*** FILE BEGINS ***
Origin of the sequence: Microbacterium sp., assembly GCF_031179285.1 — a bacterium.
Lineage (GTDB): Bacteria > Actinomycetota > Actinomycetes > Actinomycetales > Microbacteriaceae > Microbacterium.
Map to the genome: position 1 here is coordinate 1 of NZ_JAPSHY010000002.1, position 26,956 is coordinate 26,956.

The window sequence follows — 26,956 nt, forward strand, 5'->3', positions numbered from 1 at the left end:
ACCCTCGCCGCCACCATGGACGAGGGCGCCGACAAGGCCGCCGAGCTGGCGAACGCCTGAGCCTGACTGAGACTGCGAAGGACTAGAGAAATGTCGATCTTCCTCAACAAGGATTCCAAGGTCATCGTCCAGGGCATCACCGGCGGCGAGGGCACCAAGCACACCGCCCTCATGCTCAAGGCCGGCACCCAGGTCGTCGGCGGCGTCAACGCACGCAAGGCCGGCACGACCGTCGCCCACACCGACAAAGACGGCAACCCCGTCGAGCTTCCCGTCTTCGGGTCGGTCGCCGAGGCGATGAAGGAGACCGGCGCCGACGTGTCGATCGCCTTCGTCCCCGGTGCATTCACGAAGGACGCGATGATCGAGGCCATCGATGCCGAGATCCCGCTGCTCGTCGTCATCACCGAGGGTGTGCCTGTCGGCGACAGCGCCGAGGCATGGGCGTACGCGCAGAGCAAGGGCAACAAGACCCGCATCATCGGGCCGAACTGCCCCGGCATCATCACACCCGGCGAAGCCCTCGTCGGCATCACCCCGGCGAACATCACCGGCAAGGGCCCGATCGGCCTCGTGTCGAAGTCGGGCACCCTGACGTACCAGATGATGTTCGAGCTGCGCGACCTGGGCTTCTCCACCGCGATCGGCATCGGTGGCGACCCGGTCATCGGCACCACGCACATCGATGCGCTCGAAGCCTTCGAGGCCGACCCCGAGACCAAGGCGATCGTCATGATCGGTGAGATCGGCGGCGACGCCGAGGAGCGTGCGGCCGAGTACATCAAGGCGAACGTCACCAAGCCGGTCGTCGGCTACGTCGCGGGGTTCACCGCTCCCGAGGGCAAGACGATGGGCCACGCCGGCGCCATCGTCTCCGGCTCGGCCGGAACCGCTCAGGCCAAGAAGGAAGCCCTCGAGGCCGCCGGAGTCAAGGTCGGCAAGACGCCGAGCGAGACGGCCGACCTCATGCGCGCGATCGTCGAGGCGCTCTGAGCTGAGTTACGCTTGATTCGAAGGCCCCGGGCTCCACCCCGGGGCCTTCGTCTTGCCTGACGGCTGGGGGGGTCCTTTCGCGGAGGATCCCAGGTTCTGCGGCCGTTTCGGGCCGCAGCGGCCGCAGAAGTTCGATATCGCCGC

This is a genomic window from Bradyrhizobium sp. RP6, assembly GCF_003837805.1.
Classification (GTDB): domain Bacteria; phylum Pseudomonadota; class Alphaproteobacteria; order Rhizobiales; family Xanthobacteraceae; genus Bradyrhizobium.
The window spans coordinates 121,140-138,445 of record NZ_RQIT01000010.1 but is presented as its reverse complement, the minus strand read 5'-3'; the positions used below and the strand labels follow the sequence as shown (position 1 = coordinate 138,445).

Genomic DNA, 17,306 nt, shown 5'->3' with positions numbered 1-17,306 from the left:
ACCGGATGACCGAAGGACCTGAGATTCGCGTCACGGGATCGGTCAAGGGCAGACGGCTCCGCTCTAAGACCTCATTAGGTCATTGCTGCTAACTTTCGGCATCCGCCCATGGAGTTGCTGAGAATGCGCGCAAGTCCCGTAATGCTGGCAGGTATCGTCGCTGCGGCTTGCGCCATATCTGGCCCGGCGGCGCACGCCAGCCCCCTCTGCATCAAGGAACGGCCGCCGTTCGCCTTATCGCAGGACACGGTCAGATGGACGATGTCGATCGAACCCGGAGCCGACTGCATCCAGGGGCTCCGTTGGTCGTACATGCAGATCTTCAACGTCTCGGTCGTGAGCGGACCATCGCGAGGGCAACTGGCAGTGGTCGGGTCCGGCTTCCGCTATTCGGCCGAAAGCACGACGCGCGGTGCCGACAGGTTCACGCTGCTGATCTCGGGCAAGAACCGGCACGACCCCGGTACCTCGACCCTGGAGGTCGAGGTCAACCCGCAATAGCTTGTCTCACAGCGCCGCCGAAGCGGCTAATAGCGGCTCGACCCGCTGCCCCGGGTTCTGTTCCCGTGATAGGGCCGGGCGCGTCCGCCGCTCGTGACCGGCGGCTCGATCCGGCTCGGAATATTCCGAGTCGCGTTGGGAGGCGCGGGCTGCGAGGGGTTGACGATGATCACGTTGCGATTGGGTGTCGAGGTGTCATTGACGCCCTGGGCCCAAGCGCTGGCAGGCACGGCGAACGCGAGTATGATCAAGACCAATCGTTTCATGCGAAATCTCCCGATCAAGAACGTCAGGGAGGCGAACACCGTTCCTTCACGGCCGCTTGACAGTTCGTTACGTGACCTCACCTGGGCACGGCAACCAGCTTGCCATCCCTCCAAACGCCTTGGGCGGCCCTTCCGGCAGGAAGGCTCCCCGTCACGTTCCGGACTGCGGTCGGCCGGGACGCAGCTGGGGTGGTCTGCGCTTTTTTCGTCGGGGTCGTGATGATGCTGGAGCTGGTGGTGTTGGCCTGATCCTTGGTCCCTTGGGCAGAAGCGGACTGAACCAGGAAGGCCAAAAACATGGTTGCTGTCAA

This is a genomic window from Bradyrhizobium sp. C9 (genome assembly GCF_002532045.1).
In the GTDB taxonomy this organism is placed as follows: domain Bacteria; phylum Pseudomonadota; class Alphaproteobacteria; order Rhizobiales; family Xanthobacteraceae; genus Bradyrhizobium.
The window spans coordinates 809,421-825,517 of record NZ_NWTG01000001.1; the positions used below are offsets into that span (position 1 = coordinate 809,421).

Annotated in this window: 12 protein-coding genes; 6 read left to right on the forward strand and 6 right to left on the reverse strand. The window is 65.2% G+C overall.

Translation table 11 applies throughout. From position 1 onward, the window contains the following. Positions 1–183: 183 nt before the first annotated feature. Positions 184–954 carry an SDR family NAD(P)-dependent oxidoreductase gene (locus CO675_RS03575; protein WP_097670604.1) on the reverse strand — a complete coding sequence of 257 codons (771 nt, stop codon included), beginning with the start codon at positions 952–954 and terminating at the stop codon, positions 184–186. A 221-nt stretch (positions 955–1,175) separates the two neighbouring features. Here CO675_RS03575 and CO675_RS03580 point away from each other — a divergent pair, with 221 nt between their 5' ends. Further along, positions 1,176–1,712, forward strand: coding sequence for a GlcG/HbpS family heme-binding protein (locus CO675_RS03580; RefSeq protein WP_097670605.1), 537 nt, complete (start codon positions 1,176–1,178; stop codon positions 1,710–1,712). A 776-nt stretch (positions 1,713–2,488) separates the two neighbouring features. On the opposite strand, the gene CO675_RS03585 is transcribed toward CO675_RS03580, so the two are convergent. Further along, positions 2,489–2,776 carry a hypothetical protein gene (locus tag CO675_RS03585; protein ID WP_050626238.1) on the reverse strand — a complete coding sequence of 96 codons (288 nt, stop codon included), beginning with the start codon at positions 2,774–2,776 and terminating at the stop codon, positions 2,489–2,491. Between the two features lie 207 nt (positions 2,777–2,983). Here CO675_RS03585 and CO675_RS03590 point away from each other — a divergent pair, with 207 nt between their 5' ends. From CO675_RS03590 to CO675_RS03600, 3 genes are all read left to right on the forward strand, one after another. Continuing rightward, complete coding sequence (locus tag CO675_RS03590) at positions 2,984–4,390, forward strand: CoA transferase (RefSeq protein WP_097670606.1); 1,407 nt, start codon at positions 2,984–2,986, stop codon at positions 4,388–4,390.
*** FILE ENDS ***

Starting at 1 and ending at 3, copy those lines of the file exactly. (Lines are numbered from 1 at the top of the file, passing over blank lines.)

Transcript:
Origin of the sequence: Microbacterium sp., assembly GCF_031179285.1 — a bacterium.
Lineage (GTDB): Bacteria > Actinomycetota > Actinomycetes > Actinomycetales > Microbacteriaceae > Microbacterium.
Map to the genome: position 1 here is coordinate 1 of NZ_JAPSHY010000002.1, position 26,956 is coordinate 26,956.